I have been writing for more years than I care to think about and there a few things I find more painful than reading my predictions from the past (such as predicting success from e-book readers in the 1990s.) So I thought it was a little unfair of the blog Three Word Chant to dig up and reprint a 15-year-old Newsweek piece in which Clifford Stoll that predicts, among other things, that the Internet will fail because, among other things, Usenet is filled with “cacophony.”
Cliff Stoll, author of The Cuckoo’s Egg and Silicon Snake Oil is something of a curmudgeon, but he’s no fool (and he also presides over the wonderful Acme Klein Bottle company.) A close reading of the 1995 article gives a lesson in why our predictions so often are wrong: We expect the future to be just like the present, only more so.
In 1995, the Internet was in its very messy infancy. There was a lot of information out there, but search was primitive and authoritative sources were hard to find. Stoll writes: “Logged onto the World Wide Web, I hunt for the date of the Battle of Trafalgar.” He doesn’t say how he hunted; presumably it was with Lycos or the then brand-new AltaVista, since Google was not yet a gleam in Sergey’s or Larry’s eye. The result, he complains, was “hundreds of files” that didn’t answer the question.
In 1995, it was not easy to see that order of a sort would eventually emerge from that chaos even as the amount of content on the Internet exploded. Today, if I search for “Battle of Trafalgar” in Google, Bing, or Ask.com, the first hit is the Wikipedia entry on the battle that begins: “The Battle of Trafalgar (21 October 1805) was a sea battle….” The noisy disorder of Usenet eventually caused it to become irrelevant for anything but pornography, but you can hardly say that was then end of lively discourse on the Web.
Stoll was equally downbeat on the prospects for what he called “cyberbusiness.” “We’re promised instant catalog shopping–just point and click for great deals,” he wrote. “We’ll order airline tickets over the network, make restaurant reservations and negotiate sales contracts. Stores will become obsolete. So how come my local mall does more business in an afternoon than the entire Internet handles in a month? Even if there were a trustworthy way to send money over the Internet–which there isn’t–the network is missing a most essential ingredient of capitalism: salespeople.”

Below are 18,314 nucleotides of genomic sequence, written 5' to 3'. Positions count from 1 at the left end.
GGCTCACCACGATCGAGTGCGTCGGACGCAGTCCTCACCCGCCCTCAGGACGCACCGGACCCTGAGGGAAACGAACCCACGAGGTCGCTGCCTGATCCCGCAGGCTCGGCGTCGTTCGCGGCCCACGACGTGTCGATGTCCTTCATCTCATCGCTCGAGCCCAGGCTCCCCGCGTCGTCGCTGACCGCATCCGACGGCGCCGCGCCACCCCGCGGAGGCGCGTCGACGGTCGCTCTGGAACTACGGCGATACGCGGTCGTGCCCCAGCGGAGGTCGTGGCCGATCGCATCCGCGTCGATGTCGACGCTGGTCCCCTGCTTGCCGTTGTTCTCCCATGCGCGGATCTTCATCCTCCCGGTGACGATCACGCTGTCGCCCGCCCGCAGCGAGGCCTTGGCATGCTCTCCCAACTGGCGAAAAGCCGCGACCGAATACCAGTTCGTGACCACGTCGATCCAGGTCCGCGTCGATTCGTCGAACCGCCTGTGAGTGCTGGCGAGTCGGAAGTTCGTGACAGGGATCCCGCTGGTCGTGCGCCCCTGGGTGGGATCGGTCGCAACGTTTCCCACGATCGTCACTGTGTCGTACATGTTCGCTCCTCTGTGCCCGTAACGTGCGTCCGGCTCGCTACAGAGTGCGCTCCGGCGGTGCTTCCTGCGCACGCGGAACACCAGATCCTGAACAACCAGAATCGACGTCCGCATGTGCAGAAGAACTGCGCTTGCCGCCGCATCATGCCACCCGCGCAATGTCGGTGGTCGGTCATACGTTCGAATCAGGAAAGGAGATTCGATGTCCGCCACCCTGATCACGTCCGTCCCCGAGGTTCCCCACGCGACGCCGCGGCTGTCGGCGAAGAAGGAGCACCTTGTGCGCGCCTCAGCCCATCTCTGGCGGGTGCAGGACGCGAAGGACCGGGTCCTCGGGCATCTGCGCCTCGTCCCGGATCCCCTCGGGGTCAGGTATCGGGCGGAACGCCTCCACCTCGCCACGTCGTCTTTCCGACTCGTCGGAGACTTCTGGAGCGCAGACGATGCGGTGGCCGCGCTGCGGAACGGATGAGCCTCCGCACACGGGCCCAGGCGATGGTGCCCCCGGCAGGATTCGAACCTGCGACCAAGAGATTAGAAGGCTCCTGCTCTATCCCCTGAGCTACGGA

By 1995, the master salesman of the net, Jeff Bezos, was already on the scene–Amazon.com was launched that year–but hadn’t yet risen to it current $25 billion prominence. And it’s hard to fault anyone for failing to see that the convenience and efficiency of e-commerce, not to mention the power of recommendation engines, would soon trump the virtues of sales people. (But Stoll should have realized, even in 1995, that an on-line payments system was not going to be a big obstacle.)
And in one very important area, Stoll proved to be fundamentally correct. He complained that despite promises, computers had had little impact on elementary or secondary education. Fifteen years and countless billions of dollars of investment later, that is still sadly true. The Web has made research a lot easier, but I don;t think it has helped, and may actually have hurt, student’s research skills. And in the last few years, new databases and communications tools have made it much easier for parents to track their children’s progress. But we are still waiting for the great computer-driven education revolution.